OpenAI news: Elon Musk and Tech Leaders Urge AI Pause over Societal Dangers-2023



Against OpenAI: Elon Musk and Tech Leaders Urge AI Pause over Societal Dangers

In an open letter, Elon Musk and a group of artificial intelligence experts and industry leaders citing societal dangers urged the development of systems more powerful than OpenAI‘s newly launched GPT-4. 


Earlier this month, Microsoft-backed OpenAI announced the fourth edition of its AI program GPT (Generative Pre-trained Transformer). The program wowed users by engaging them in human-like conversations, creating songs, and summarizing long documents. 

“Powerful AI systems should be developed only once we are confident that their effects will be positive and their risks will be manageable,” said the letter issued by the Future of Life Institute.

According to the European Union Transparency Register, the Musk Foundation is a major donor to nonprofits, as are London-based groups Founders Pledge and Silicon Valley Community Foundation.

“AI stresses me out,” Musk said earlier this month. He is one of the co-founders of industry leader OpenAI, whose automaker Tesla (TSLA.O) uses his AI for its autopilot systems. 

Musk, who has expressed frustration with regulators who have criticized efforts to regulate Autopilot, wants regulators to ensure that AI development serves the public good.


James Grimmelman, professor of digital and information law at Cornell University, said: “Considering how hard Tesla has battled accountability for flawed AI in self-driving cars, Elon Musk’s signing is a no-brainer. It’s very hypocritical,” he said. So “The break is a good idea, but the writing is vague and doesn’t take regulatory issues seriously.”

Tesla last month had to recall more than 362,000 U.S. vehicles to update its software after U.S. regulators said driver assistance systems could cause accidents. Just “anachronistic and just flat wrong!”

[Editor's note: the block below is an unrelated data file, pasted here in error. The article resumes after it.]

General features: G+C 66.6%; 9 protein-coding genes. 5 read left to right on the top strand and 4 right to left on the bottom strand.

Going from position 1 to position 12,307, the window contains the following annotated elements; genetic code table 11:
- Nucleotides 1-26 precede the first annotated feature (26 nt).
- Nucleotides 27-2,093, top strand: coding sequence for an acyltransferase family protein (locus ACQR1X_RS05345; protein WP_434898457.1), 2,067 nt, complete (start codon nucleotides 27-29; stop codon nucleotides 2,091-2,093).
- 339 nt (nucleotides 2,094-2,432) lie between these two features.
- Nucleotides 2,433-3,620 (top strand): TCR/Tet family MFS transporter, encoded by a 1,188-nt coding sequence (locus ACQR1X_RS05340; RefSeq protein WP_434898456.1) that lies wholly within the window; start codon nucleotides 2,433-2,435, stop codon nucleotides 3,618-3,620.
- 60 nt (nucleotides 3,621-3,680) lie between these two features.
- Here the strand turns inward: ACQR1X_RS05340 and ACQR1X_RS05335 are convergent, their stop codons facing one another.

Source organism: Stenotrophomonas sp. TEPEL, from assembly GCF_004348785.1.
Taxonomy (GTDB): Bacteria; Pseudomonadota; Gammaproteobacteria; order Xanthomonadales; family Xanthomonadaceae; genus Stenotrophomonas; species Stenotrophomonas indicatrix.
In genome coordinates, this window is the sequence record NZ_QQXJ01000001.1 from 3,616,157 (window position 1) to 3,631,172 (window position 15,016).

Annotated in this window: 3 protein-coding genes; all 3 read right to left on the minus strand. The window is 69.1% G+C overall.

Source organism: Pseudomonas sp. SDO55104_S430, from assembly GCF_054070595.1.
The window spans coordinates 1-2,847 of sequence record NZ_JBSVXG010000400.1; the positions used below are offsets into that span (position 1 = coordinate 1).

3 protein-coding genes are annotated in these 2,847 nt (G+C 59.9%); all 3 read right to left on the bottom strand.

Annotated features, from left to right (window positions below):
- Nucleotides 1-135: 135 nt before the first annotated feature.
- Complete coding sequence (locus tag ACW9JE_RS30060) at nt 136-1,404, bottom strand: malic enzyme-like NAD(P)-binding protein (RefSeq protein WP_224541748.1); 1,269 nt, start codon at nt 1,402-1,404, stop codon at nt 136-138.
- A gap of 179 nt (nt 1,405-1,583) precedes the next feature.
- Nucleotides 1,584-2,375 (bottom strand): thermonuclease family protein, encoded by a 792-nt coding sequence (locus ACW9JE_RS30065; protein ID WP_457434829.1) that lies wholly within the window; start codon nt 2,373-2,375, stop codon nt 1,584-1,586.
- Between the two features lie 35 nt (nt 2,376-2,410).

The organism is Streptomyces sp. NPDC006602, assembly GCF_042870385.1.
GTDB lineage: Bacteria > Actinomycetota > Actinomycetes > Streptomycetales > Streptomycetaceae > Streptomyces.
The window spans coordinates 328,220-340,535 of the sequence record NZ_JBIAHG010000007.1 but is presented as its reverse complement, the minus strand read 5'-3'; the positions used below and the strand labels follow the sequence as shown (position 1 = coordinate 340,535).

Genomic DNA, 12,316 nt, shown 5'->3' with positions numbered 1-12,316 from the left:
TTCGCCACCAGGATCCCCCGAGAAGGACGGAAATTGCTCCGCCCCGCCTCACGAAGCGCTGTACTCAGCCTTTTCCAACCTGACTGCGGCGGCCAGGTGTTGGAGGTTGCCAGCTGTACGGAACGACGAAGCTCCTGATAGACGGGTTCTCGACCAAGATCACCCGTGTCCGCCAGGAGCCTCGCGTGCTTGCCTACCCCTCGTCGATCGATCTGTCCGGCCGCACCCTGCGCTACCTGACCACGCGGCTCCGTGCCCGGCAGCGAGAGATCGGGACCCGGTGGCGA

OpenAI immediately responded to a request for comment on an open letter that suspended advanced AI development until common security protocols were developed by independent experts and urged developers to work with policymakers on governance. Did not respond.

“Should we allow machines to flood our information channels with propaganda and falsehood? Need to develop your mind?


The letter was signed by more than 1,000 of his people, including Musk. OpenAI CEO Sam Altman was not among the signatories to the letter. Alphabet and Microsoft CEOs Sundar Pichai and Satya Nadella are also not among the signatories.

Co-signers include Stability AI CEO Emad Mostaque, Alphabet’s DeepMind researcher Yoshua Bengio, an AI heavyweight often referred to as one of his “Godfathers of AI,” and an expert in the field. Including research pioneer Stuart Russell.

Concerns arise as ChatGPT draws attention from US lawmakers who question its implications for national security and education. EU police Europol warned on Monday that the system could be used for phishing, disinformation and cybercrime. Meanwhile, the UK government is proposing an “adaptive” regulatory framework for AI.


AI race

“The letter is not perfect, but the spirit is correct. We need to slow down until we better understand what that means,” said New York University professor Gary Marcus, who signed the letter.

“Big companies are increasingly hiding what they are doing, making it harder for society to protect itself from possible harm.” Since its release last year, OpenAI‘s ChatGPT has forced competitors to accelerate the development of similarly sized language models, with companies like Alphabet Inc (GOOGL.O) scrambling to make their products AI-immersed. Investors wary of relying on a single company are picking up OpenAI competitors.

Microsoft declined to comment on the letter, and Alphabet did not respond to calls or emails seeking comment.”A lot of the power to develop these systems has been constantly in the hands of few companies that have the resources to do it,” said Suresh Venkatasubramanian, a professor at Brown University and former assistant director in the White House Office of Science and Technology Policy. 

“That’s how these models are, they’re hard to build and they’re hard to democratize.”

Italy’s ChatGPT ban attracts EU privacy regulators

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